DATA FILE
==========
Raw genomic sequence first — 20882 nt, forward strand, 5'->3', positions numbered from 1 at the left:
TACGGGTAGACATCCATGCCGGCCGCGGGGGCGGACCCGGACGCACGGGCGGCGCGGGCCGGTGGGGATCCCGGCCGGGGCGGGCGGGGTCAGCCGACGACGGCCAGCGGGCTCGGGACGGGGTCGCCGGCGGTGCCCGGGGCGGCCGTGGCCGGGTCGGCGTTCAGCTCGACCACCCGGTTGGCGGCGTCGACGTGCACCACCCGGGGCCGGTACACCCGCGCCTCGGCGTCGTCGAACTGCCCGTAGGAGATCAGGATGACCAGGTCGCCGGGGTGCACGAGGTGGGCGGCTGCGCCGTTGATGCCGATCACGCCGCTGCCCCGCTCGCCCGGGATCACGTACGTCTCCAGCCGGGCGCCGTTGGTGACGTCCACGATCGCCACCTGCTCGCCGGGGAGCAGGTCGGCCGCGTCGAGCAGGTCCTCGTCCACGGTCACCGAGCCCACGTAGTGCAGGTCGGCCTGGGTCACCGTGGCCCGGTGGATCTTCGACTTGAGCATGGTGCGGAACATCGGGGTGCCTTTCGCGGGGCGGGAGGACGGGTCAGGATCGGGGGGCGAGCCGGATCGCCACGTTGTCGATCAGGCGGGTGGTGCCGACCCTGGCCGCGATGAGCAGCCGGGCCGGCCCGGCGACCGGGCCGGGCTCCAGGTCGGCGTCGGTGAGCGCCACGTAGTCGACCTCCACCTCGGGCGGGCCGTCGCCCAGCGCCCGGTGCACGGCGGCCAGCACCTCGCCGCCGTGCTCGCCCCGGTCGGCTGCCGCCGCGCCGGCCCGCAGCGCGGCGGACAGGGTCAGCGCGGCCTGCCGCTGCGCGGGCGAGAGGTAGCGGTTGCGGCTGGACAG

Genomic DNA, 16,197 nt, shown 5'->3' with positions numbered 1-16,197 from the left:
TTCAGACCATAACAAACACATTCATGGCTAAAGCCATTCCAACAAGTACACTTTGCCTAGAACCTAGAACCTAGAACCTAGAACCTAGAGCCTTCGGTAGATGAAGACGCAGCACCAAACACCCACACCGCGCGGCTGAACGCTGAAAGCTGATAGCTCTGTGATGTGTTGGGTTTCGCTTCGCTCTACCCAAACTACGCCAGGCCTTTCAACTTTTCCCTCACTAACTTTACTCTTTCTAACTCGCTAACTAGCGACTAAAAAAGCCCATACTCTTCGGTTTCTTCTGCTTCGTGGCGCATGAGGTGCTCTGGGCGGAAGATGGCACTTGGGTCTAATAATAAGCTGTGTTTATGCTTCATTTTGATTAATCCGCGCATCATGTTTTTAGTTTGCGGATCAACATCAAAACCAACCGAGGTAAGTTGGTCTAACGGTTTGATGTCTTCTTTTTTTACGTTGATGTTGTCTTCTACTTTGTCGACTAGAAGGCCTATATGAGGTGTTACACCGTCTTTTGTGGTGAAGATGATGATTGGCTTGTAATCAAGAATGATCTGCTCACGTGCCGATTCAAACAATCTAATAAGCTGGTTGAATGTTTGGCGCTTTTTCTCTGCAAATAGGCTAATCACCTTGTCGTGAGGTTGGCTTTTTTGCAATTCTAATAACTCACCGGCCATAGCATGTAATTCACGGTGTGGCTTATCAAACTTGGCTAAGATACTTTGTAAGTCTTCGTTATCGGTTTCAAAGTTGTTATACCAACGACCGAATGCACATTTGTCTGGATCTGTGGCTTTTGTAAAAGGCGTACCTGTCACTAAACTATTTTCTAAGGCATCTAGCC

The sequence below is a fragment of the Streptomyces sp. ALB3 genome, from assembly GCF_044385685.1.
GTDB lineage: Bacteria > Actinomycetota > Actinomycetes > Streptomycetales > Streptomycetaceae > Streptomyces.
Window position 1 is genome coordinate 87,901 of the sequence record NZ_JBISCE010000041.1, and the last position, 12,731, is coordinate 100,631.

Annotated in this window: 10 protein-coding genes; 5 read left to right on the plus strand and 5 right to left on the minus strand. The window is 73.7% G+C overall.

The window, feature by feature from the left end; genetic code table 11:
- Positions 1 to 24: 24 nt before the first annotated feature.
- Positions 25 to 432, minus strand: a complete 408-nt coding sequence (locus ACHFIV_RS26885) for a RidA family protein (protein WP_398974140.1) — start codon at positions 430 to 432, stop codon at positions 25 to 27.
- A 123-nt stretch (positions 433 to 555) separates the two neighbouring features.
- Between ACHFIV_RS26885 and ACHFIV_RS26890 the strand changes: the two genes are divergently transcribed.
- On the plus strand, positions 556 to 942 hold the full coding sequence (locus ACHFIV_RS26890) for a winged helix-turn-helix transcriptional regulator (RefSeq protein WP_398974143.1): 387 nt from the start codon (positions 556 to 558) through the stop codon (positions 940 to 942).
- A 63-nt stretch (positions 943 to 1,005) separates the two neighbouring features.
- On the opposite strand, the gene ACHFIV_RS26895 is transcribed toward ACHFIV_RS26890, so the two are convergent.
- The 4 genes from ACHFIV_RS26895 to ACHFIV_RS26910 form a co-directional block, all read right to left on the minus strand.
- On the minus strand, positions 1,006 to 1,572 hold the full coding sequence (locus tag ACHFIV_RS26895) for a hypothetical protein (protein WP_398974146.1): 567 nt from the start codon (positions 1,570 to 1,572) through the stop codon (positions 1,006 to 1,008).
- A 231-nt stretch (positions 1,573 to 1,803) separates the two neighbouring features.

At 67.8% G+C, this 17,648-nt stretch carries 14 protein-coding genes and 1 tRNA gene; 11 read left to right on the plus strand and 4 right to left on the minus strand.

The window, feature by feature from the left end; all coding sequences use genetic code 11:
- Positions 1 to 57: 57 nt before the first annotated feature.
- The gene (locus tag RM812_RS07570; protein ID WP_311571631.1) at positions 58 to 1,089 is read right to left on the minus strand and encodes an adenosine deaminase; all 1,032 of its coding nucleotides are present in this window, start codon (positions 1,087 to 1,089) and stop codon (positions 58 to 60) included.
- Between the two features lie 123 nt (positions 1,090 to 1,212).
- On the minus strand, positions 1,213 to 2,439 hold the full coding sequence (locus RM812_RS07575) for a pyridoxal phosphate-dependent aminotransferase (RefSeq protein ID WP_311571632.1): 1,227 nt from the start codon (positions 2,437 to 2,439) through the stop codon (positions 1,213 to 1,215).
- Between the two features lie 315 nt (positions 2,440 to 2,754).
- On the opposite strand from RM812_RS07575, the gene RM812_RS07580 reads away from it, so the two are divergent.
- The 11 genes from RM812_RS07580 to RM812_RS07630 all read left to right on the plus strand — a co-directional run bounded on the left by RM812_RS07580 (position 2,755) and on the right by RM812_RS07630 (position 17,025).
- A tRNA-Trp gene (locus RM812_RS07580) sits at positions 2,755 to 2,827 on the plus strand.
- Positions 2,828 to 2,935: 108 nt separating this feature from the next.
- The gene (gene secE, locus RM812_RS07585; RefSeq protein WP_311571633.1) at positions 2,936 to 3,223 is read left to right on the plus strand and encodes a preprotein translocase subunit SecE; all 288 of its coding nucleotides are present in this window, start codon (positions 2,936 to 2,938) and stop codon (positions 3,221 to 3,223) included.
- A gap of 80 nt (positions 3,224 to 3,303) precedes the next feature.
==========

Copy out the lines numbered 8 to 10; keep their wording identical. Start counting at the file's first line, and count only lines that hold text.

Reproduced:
Annotated in this window: 10 protein-coding genes; 5 read left to right on the plus strand and 5 right to left on the minus strand. The window is 73.7% G+C overall.

The window, feature by feature from the left end; genetic code table 11:
- Positions 1 to 24: 24 nt before the first annotated feature.